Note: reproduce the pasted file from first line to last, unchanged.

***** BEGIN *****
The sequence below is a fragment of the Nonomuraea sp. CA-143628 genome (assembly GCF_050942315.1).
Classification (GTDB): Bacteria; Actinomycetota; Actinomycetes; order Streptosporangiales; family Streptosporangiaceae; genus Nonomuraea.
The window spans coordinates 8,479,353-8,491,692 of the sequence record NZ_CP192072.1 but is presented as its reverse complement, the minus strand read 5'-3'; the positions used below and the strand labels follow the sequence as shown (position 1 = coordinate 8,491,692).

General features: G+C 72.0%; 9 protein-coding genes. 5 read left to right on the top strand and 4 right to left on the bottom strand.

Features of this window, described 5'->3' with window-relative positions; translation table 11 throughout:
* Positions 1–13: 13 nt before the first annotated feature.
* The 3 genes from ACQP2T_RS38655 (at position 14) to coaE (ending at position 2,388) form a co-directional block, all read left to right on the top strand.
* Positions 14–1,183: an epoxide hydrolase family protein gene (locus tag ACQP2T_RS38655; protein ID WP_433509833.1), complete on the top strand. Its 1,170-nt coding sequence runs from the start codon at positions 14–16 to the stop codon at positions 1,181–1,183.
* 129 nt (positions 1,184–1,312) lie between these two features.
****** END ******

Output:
The sequence below is a fragment of the Nonomuraea sp. CA-143628 genome (assembly GCF_050942315.1).
Classification (GTDB): Bacteria; Actinomycetota; Actinomycetes; order Streptosporangiales; family Streptosporangiaceae; genus Nonomuraea.
The window spans coordinates 8,479,353-8,491,692 of the sequence record NZ_CP192072.1 but is presented as its reverse complement, the minus strand read 5'-3'; the positions used below and the strand labels follow the sequence as shown (position 1 = coordinate 8,491,692).

General features: G+C 72.0%; 9 protein-coding genes. 5 read left to right on the top strand and 4 right to left on the bottom strand.

Features of this window, described 5'->3' with window-relative positions; translation table 11 throughout:
* Positions 1–13: 13 nt before the first annotated feature.
* The 3 genes from ACQP2T_RS38655 (at position 14) to coaE (ending at position 2,388) form a co-directional block, all read left to right on the top strand.
* Positions 14–1,183: an epoxide hydrolase family protein gene (locus tag ACQP2T_RS38655; protein ID WP_433509833.1), complete on the top strand. Its 1,170-nt coding sequence runs from the start codon at positions 14–16 to the stop codon at positions 1,181–1,183.
* 129 nt (positions 1,184–1,312) lie between these two features.